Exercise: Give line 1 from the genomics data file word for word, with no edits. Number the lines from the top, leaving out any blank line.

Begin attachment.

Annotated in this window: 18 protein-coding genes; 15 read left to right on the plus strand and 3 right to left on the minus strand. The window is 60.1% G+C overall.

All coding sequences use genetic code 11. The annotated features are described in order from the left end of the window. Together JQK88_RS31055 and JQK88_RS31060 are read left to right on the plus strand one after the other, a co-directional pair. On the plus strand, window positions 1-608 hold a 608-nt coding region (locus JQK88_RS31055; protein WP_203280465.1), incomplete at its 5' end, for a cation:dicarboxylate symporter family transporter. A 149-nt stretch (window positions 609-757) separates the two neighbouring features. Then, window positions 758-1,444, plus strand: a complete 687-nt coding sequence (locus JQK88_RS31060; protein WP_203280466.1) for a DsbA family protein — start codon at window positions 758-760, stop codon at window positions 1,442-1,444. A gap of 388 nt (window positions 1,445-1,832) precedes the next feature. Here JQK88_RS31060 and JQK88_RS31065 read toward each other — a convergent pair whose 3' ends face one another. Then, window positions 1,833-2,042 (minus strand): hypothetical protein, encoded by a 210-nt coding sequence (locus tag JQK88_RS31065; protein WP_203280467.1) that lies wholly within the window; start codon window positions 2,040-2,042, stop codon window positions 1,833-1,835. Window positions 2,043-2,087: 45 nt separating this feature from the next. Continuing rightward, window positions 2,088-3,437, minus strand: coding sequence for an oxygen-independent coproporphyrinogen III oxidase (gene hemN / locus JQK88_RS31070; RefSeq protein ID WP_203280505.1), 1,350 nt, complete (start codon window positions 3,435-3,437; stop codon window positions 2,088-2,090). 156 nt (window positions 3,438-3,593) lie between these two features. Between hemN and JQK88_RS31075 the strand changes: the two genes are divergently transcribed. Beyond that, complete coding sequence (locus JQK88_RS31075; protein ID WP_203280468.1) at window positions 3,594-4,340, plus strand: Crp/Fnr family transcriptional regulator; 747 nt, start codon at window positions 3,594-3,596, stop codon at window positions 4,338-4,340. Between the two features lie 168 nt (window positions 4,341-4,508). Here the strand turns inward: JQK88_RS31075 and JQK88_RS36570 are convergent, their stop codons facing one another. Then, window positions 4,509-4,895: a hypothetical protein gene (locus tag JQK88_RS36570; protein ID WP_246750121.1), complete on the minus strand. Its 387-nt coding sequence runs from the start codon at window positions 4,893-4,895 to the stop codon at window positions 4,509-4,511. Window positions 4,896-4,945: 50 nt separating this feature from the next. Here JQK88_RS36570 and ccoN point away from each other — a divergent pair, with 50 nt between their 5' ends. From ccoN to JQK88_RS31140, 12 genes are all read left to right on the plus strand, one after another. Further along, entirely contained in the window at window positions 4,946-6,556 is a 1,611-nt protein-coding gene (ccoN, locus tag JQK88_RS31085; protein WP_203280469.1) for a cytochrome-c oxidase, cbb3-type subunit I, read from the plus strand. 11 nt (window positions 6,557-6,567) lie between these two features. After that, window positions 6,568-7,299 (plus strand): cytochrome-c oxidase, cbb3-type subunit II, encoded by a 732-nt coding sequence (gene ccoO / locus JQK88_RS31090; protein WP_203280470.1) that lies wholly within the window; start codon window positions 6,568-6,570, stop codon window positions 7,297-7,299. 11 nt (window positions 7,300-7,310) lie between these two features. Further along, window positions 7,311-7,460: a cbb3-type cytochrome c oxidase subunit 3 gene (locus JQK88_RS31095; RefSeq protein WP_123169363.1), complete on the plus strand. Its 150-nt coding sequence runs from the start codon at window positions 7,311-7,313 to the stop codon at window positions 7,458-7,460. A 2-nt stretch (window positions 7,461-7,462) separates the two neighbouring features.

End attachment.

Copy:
Annotated in this window: 18 protein-coding genes; 15 read left to right on the plus strand and 3 right to left on the minus strand. The window is 60.1% G+C overall.